Expert NCAA Handicapping Advice for College Football Neutral-Site Games
The opening couple of weeks of college football comes as a relief to fans and bettors dealing with a long case of withdrawal. But they bring plenty of handicapping challenges with them - new coaches, new QBs, and all sorts of other changes. And, uniquely, those first few weeks also include neutral-site games. These types of games are growing in frequency as stadiums that don't have a team of their own are willing to pay big money for games, and TV is looking for high-profile spectacles to launch their broadcast season. Every time these games come along they present a handicapping challenge for bettors. They aren't entirely different from any other game, but there are a few differences that you need to be aware of, and to compensate for without overreacting, if you want to come out on top.
Here are four questions to guide your betting decision when you look at these games:
How neutral is the game, really?: There is a painfully obvious example of this this year. When you see the Washington and Auburn showdown on paper your first reaction has to be that you have the class of the Pac-12 and a potential playoff team against a team that wants to break through in the SEC and has a ceiling of a playoff appearance as well. It's an interesting game - very interesting. But then you have to factor in the location. Washington rarely plays good teams in nonconference play, and they rarely travel very far to play the weak games they play - if they leave home at all. Now not only are they playing an elite SEC squad in their opener, but they are doing it in Atlanta. You don't have to be a cartographer to know that Atlanta is a heck of a lot closer to Auburn than Washington and that the Tigers will not only have much easier travel and much smoother time zone adjustments but also likely a much more sizable friendly crowd as well. This is a neutral-site game, but it is much closer to an Auburn home game than a Washington one, and that has to be figured into your calculations. On the other hand, a game like Colorado vs. Colorado State in Denver is very manageable for both teams, and the setting doesn't provide a real edge. And while Alabama has a big advantage wherever they play, playing Louisville in Orlando doesn't accentuate that edge.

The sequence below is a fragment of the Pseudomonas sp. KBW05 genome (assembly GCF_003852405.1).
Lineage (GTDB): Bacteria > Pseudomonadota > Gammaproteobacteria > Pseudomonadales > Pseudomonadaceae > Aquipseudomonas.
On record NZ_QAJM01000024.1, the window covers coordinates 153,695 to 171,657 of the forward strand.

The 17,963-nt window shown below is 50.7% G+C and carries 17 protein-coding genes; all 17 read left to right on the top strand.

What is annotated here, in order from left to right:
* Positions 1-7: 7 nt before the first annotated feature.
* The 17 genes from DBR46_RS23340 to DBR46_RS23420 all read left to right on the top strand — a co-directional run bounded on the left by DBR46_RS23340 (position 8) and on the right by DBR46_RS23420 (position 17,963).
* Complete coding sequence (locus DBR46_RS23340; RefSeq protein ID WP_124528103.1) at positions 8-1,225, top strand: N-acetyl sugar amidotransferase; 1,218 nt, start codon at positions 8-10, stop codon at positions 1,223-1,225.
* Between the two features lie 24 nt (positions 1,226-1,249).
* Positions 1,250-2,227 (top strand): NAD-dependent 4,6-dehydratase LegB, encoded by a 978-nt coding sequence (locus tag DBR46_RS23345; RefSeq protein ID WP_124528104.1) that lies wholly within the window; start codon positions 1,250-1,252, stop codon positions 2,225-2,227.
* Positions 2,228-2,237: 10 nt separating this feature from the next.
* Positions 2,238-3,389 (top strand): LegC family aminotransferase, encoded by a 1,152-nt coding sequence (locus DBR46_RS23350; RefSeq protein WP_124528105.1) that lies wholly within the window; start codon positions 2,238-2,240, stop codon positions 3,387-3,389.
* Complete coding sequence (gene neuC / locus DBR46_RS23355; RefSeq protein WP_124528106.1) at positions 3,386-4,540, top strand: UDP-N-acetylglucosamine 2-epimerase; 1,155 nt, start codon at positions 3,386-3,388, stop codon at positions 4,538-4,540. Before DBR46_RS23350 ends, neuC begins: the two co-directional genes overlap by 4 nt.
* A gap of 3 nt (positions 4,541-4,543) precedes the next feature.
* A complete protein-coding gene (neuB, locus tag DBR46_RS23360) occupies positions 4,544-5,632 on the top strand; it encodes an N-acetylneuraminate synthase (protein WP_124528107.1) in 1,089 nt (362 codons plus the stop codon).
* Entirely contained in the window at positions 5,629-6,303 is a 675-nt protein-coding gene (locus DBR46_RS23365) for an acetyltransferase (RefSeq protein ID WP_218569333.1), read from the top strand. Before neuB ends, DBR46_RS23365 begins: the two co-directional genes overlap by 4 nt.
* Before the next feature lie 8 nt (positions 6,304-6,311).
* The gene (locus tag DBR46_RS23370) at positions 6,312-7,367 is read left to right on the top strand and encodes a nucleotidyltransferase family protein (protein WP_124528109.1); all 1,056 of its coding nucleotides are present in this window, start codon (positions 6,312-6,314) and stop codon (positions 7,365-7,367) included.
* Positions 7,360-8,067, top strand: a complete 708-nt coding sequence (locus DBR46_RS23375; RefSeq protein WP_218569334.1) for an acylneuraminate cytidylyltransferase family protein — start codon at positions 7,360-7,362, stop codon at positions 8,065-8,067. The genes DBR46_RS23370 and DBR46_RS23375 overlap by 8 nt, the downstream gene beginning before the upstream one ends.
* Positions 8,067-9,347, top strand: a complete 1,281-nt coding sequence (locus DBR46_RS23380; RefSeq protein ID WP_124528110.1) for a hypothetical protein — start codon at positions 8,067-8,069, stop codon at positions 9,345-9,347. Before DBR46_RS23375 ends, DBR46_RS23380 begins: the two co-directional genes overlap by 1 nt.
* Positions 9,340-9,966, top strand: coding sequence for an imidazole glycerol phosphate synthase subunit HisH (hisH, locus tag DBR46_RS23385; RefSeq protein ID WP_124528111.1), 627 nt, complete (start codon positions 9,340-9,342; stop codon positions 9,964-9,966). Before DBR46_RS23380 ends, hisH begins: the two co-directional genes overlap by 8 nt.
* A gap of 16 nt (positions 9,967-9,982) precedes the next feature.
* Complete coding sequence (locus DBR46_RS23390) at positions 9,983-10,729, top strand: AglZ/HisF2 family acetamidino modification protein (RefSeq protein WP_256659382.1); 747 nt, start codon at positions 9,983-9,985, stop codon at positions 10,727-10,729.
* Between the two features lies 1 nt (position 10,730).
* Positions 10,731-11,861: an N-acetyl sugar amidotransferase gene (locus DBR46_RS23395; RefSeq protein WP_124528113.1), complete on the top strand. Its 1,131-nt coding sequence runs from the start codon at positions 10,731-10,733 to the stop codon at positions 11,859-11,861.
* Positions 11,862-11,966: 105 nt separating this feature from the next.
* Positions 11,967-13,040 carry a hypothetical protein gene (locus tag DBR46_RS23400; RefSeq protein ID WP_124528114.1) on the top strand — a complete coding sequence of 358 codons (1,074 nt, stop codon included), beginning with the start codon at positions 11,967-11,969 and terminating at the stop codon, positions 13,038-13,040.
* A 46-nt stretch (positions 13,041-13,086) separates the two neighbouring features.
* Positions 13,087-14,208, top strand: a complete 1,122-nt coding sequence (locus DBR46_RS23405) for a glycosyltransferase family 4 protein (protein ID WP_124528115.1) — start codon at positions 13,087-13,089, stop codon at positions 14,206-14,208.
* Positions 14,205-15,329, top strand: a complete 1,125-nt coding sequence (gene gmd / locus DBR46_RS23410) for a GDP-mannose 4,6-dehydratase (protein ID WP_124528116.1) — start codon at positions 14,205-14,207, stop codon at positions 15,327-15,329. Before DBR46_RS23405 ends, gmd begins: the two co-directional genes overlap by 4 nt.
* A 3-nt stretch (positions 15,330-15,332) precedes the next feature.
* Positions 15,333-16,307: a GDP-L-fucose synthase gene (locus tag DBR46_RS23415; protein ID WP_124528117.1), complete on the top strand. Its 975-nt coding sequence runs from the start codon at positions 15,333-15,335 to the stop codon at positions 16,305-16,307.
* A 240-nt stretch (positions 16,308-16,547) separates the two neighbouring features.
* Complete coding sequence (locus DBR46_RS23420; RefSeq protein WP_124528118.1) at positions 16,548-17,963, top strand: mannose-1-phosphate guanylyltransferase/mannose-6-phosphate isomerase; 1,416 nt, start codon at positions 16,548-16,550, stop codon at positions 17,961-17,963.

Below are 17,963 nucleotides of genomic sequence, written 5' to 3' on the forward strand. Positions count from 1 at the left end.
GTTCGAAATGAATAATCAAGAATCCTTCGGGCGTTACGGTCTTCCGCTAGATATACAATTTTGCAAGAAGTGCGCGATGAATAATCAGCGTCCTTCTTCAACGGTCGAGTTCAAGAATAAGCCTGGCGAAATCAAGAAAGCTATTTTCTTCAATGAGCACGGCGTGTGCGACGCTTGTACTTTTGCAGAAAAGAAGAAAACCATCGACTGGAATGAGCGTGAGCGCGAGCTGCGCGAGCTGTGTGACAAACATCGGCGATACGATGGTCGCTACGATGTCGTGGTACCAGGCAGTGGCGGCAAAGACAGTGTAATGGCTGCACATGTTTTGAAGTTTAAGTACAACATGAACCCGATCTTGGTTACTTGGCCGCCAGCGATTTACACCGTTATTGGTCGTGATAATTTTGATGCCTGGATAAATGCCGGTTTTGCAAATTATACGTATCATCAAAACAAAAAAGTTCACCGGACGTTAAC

Will the location be a distraction?: After a while, most stadiums are just stadiums. But sometimes there are settings that teams can play in that will be unlike what they are used to, and the significance of the location can serve as a distraction. That can happen when teams play in AT&T Stadium in Dallas because of the ridiculous size of the place. Playing in the brand-new building in Atlanta could be a distraction for Auburn and Washington. And stunt locations like baseball stadiums or Nascar tracks can always be too much of a spectacle. When the location could matter the team that is more experienced - in general or with the setting in particular - could have an added edge. Games in exotic international locations can also be a big distraction on this front if they appear on the calendar early on as well.
Is the location more of a distraction for us than the players?: In 2016 Wisconsin played at Lambeau Field against LSU. Leading up to the game, the big media storylines weren't about how the programs matched up or the stakes of the game so much as they were about whether one of the teams would do a Lambeau Leap after scoring. The location felt like a much bigger deal to the media than it did to the players, who played one heck of a football game to kick off their seasons. In unique settings like that, or in the Tennessee and Virginia Tech game played in the middle of a massive Nascar track, the media can get carried away and make the setting seem like far more of a story than it really needs to be.
Does anyone really care?: If a tree falls in a forest and no one ever goes to that forest anyway, will anyone care? Alabama opens with a neutral-site game every year, and it always is significant - it's Alabama, and it is usually against a very good team. But Eastern Michigan could open on the moon against a select squad from Uranus and only a few hardcore fans would even notice. The impact of neutral-site games is every bit as much how the fans respond to them as the players, so the public gravitas surrounding a game is definitely a key part of evaluating any of these games.
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